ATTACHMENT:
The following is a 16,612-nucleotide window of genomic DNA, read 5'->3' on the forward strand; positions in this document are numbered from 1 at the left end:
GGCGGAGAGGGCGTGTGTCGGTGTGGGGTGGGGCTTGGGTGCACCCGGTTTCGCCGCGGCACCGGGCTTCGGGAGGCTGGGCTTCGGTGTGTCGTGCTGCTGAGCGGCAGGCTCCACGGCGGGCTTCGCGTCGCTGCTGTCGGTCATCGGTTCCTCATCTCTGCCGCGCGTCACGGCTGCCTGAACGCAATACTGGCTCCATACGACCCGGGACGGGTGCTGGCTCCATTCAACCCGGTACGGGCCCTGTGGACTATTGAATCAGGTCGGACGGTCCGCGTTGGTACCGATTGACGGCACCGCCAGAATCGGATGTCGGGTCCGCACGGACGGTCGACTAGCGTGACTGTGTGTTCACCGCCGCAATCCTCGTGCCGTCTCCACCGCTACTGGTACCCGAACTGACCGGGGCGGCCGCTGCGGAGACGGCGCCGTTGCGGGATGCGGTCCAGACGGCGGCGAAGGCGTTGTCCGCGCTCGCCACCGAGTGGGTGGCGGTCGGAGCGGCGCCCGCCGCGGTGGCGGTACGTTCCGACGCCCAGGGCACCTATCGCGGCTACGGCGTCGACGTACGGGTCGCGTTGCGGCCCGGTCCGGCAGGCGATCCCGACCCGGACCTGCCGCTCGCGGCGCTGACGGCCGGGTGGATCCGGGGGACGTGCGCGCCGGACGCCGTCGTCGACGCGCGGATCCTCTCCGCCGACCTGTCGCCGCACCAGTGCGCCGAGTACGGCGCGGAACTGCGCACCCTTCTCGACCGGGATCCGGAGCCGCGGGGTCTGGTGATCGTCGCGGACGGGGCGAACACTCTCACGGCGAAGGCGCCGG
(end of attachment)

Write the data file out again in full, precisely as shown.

The following is a 16,612-nucleotide window of genomic DNA, read 5'->3' on the forward strand; positions in this document are numbered from 1 at the left end:
GGCGGAGAGGGCGTGTGTCGGTGTGGGGTGGGGCTTGGGTGCACCCGGTTTCGCCGCGGCACCGGGCTTCGGGAGGCTGGGCTTCGGTGTGTCGTGCTGCTGAGCGGCAGGCTCCACGGCGGGCTTCGCGTCGCTGCTGTCGGTCATCGGTTCCTCATCTCTGCCGCGCGTCACGGCTGCCTGAACGCAATACTGGCTCCATACGACCCGGGACGGGTGCTGGCTCCATTCAACCCGGTACGGGCCCTGTGGACTATTGAATCAGGTCGGACGGTCCGCGTTGGTACCGATTGACGGCACCGCCAGAATCGGATGTCGGGTCCGCACGGACGGTCGACTAGCGTGACTGTGTGTTCACCGCCGCAATCCTCGTGCCGTCTCCACCGCTACTGGTACCCGAACTGACCGGGGCGGCCGCTGCGGAGACGGCGCCGTTGCGGGATGCGGTCCAGACGGCGGCGAAGGCGTTGTCCGCGCTCGCCACCGAGTGGGTGGCGGTCGGAGCGGCGCCCGCCGCGGTGGCGGTACGTTCCGACGCCCAGGGCACCTATCGCGGCTACGGCGTCGACGTACGGGTCGCGTTGCGGCCCGGTCCGGCAGGCGATCCCGACCCGGACCTGCCGCTCGCGGCGCTGACGGCCGGGTGGATCCGGGGGACGTGCGCGCCGGACGCCGTCGTCGACGCGCGGATCCTCTCCGCCGACCTGTCGCCGCACCAGTGCGCCGAGTACGGCGCGGAACTGCGCACCCTTCTCGACCGGGATCCGGAGCCGCGGGGTCTGGTGATCGTCGCGGACGGGGCGAACACTCTCACGGCGAAGGCGCCGG